Nezavisimaya gazeta’s Aleksandr Ivanov and Ksenia Kyurinyan (“CHINA AND RUSSIA – FRIENDSHIP FOREVER,” Moscow, 1, 6, 07/17/01) reported that RF President Vladimir Putin and PRC Chairman Jiang Zemin signed the RF-PRC Treaty on good-neighborliness, friendship and cooperation. The PRC has not signed such important documents for about 20 years, and for the RF it is very important to register mutual understanding on paper. The treaty is in fact infinite, because after the first 20 years it shall be automatically prolonged if neither party objects. Its 25 articles cover all spheres of relations. The treaty recognizes the territorial issue as a thing of the past. Also it proclaims that the relations between the two countries are built on the basis of no alliances, non-confrontation, and are not directed against the third parties. On the eve of Jiang’s visit, Putin told the Italian newspaper “Corriere della Serra” that the treaty “should not be seen as some way of an answer to a possible withdrawal” of the US from the Anti- Ballistic Missile (ABM) Treaty. Also “we do not strive for any military alliance,” he said. At the same time, in their joint statement, they confirmed the importance of the ABM Treaty as “a cornerstone of strategic stability and a basis for reduction of strategic offensive weapons.” Jiang also met with RF State Duma Chairman Gennady Seleznyov and RF Federation Council Chairman Egor Stroev, as well as with former RF President Boris Yeltsin. He was expected to spend the following day in Volgograd to see the memorials to the Battle of Stalingrad.

3. RF Media on RF-PRC Relations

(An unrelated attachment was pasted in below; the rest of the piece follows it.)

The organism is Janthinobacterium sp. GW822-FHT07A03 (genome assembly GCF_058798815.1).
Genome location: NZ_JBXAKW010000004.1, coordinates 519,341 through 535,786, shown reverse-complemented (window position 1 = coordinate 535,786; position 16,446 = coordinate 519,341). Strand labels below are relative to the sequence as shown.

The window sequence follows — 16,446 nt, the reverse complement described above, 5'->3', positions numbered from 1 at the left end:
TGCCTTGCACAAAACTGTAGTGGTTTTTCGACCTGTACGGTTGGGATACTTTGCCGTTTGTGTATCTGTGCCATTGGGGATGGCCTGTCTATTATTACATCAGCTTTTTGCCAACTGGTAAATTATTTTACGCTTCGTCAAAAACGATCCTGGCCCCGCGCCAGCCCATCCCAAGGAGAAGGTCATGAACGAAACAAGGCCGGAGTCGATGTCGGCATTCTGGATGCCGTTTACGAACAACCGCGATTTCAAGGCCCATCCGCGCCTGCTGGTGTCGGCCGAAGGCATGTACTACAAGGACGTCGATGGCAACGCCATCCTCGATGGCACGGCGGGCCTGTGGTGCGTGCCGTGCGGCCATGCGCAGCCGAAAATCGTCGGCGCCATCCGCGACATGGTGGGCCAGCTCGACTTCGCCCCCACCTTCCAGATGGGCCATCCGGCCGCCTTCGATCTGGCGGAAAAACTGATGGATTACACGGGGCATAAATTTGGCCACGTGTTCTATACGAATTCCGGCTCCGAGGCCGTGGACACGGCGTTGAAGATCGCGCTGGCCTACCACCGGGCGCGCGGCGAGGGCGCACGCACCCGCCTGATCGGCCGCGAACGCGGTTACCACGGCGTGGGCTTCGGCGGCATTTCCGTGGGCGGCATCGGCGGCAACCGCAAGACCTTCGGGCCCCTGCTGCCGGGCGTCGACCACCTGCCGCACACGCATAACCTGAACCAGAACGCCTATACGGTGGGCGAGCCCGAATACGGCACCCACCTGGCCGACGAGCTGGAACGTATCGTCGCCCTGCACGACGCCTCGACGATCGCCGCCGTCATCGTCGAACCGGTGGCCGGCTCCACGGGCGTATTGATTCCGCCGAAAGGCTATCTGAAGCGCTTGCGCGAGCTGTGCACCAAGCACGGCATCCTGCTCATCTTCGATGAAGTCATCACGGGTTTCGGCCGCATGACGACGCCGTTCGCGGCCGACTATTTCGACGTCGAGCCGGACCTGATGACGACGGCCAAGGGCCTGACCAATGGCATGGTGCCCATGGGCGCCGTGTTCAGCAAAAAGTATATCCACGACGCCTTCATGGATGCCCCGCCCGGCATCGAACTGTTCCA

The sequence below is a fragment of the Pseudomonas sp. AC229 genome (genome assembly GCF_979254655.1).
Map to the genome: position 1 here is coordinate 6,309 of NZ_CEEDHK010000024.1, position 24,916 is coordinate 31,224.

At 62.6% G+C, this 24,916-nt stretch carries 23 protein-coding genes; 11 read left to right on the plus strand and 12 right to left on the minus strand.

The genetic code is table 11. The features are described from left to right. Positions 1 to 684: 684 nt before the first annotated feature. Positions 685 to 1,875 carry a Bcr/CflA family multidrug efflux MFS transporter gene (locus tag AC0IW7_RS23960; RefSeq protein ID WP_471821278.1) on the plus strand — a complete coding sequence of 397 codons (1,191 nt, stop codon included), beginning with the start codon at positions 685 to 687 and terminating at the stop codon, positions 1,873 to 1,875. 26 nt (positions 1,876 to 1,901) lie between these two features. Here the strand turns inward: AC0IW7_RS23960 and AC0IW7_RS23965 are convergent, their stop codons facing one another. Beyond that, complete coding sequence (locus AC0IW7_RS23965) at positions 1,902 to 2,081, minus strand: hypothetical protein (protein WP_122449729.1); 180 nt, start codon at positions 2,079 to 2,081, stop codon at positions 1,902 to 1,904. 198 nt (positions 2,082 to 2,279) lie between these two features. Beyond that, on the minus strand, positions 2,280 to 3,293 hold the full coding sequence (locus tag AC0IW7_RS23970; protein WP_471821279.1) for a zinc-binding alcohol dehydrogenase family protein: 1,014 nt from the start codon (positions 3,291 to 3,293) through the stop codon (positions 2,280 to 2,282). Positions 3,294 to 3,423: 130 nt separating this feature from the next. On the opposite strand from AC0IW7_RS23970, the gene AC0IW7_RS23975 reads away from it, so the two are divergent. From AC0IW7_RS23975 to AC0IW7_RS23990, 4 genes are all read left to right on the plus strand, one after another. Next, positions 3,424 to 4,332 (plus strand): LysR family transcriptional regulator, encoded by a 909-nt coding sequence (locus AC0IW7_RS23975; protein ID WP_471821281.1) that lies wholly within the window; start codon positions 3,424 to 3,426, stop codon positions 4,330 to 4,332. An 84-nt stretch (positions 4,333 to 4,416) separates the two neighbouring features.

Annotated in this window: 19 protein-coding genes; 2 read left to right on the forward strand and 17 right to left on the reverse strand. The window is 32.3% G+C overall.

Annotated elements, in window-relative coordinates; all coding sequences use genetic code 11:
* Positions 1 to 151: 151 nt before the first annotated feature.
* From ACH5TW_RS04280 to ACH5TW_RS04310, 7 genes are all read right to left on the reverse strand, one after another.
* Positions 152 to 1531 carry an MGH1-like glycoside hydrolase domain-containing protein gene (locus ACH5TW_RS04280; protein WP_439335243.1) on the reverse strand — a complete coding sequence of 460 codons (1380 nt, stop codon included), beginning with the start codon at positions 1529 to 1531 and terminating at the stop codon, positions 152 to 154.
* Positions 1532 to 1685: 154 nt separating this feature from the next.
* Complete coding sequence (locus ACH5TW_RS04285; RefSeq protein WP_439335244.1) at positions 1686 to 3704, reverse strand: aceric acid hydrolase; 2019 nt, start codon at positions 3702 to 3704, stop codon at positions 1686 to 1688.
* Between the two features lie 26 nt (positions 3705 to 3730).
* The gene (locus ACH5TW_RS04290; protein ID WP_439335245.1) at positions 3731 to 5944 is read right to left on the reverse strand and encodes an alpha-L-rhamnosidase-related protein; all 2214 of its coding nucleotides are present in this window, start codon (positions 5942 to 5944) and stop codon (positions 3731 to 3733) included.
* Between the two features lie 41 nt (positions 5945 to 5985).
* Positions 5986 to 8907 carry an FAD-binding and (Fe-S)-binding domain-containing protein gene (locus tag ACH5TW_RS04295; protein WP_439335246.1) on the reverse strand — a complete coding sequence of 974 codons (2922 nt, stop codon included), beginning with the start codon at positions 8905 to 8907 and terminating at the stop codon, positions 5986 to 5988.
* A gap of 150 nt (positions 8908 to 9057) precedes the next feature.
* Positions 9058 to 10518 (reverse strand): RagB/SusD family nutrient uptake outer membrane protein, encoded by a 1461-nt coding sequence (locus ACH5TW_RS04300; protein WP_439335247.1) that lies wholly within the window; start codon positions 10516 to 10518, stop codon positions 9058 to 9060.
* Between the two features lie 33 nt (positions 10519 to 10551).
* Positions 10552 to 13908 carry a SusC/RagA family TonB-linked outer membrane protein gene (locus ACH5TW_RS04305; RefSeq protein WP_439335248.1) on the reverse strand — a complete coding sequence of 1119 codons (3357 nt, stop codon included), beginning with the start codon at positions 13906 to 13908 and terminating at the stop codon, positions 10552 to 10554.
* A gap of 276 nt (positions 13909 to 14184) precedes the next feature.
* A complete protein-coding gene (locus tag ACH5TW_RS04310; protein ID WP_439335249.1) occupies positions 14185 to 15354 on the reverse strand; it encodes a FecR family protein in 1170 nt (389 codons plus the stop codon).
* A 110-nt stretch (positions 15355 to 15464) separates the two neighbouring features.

Izvestia (“A SIDE OF THE TRIANGLE IS A COMBAT FIELD,” Moscow, 4, 07/14/01) published an article by Aleksandr Sharavin, Director of the Institute for Political and Military Analysis. He believes that it is faulty logic to think that the PRC can serve as an ally to the RF in confrontation with the US. RF leaders believe that within the RF- PRC-US triangle, the RF and PRC oppose US expansion, but “in fact Russia is not a side of that non-existing triangle, but rather a field of combat between the other two parties. And China is winning. The ‘cowboy’ methods of the US often cause alienation. Russia still remains ‘an evil empire’ for Americans. Within that ‘triangle’ only China is pragmatic and sober. Outwardly it does not impose anything on anybody. It just quietly but surely treads upon American and Russian interests. The infamous National Defense System has become almost a national Russian tragedy. Yet, the US military threat to Russia is of a purely mythical nature. The military threat to Russia on the part of China is quite obvious, but for some reason it is emphatically forbidden to discuss that issue in our country. There is a full set of reasons to expect a Russo-Chinese conflict.” Geographically it is very difficult to protect the RF Far East and Trans-Siberian railway and Vladivostok-Khabarovsk highway are close to the border and easy to cut off. Economically, the PRC economy is rapidly growing, yet in many respects remains socialist and cost-intensive, requiring more and more natural resources, which are plentiful in the RF Far East and Siberia. Demographically, the PRC population is 30 times bigger than the RF population in the Far East and Siberia, and “the theory of ‘a living space’ is still popular with totalitarian regimes. The territorial claims of China to Russia are stubborn and unchanging, but the population of our country is not allowed to know about them.” The author quoted an article by Huasheng Chao, Deputy Director, of the Shanghai Institute for International studies, published in a collection of articles of the Russian Institute for Strategic Studies, containing arguments that “Tsarist Russia unjustly conquered those territories by armed force. Therefore the Chinese in their souls have not given up claims on that territory. In the conditions of a growing Chinese population, the Russian Far East may become a natural destination for migration of PRC citizens. A probability will arise of them outnumbering the local population. In this condition Russia may lose control over the Far Eastern region or that region maybe will be incorporated into China.” Izvestia’s author claims that the PRC can mobilize an army bigger than the whole population of RF, that army being “absolutely insensitive” to casualties, as different from the US and Europe. The RF itself helps to narrow the military technological gap by its arms sales to PRC. Summarizing, “it is not China that is our ally against America, but America is our ally against China. Not because Americans have some friendly feelings to Russia, but because an unlimited strengthening of China is totally against their interests. For Russia the choice of a strategic ally is not just a political military issue. It concerns the choice of the development strategy for the future.”